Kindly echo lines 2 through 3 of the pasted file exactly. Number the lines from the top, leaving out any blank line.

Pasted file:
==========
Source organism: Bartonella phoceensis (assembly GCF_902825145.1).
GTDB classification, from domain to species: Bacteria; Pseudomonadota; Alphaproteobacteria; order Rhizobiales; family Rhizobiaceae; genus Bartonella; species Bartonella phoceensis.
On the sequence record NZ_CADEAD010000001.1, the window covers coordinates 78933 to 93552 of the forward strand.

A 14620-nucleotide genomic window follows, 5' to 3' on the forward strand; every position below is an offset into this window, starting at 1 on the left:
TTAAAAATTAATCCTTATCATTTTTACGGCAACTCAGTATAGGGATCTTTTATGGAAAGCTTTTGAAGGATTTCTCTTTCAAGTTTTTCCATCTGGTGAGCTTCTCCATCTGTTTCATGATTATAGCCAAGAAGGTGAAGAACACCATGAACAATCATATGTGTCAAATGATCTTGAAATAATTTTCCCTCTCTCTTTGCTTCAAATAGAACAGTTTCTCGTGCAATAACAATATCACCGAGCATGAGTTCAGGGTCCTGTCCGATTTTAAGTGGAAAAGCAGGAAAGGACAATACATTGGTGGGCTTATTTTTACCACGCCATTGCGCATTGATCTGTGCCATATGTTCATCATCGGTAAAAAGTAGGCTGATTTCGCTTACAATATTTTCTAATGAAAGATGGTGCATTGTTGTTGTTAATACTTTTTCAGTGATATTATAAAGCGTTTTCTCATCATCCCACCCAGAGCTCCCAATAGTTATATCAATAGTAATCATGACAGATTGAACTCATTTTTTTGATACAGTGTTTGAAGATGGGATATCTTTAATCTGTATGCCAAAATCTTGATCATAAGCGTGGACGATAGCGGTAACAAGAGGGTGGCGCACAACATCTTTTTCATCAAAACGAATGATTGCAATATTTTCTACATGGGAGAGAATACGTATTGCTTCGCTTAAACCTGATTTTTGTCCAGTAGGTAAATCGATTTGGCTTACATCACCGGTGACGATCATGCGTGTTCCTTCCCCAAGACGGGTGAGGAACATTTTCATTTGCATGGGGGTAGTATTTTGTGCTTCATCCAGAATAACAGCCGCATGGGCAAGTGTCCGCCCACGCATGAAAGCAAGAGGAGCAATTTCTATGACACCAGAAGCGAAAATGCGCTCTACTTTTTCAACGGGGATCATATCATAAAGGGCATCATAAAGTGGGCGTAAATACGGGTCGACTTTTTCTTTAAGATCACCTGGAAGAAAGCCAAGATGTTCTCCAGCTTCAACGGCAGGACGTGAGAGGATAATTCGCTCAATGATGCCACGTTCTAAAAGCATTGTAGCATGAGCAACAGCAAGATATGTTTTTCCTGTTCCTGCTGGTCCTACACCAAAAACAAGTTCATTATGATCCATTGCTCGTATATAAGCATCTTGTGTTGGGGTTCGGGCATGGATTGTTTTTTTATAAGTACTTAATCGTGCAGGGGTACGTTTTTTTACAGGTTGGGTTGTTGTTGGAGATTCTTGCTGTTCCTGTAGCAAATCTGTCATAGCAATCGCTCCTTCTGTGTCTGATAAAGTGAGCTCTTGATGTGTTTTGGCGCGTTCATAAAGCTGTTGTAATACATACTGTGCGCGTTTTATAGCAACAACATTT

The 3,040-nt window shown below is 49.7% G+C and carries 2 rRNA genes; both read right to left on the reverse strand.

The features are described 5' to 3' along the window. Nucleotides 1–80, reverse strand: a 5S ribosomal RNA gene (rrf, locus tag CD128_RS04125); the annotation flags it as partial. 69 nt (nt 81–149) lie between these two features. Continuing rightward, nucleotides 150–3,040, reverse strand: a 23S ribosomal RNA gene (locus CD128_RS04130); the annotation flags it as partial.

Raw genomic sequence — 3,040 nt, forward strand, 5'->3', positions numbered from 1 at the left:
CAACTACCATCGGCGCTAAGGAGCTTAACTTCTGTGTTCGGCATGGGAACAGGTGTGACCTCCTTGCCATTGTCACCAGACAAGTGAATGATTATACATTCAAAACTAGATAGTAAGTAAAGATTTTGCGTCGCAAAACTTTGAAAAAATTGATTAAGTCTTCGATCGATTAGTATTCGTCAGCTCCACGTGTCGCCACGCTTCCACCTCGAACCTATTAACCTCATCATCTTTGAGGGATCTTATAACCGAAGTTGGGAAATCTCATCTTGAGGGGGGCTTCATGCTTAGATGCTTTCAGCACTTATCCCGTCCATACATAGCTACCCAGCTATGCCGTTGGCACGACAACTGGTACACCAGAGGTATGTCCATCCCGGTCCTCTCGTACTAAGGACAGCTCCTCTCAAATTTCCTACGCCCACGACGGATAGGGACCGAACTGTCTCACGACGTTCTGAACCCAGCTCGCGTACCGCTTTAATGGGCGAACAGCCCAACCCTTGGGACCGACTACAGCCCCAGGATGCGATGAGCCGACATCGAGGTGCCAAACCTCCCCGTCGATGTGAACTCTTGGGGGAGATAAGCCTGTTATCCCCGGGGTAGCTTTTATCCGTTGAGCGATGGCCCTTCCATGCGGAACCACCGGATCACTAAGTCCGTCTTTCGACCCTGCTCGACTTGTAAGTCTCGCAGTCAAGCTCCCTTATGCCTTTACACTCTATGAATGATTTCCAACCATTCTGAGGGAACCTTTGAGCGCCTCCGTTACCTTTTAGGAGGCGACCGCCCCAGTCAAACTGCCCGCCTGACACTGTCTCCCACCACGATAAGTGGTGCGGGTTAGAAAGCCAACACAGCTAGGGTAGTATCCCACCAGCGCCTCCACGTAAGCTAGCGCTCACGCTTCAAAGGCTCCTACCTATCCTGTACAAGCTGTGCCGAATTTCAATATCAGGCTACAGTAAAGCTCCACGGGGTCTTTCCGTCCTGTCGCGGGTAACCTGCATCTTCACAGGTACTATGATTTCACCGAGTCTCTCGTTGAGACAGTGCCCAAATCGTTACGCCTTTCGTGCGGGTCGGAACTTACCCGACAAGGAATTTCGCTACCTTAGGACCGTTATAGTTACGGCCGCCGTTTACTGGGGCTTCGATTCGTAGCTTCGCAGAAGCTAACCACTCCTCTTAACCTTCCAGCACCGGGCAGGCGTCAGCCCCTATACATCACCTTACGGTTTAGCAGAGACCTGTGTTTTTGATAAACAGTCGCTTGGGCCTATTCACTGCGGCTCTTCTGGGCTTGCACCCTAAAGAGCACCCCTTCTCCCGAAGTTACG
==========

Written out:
GTDB classification, from domain to species: Bacteria; Pseudomonadota; Alphaproteobacteria; order Rhizobiales; family Rhizobiaceae; genus Bartonella; species Bartonella phoceensis.
On the sequence record NZ_CADEAD010000001.1, the window covers coordinates 78933 to 93552 of the forward strand.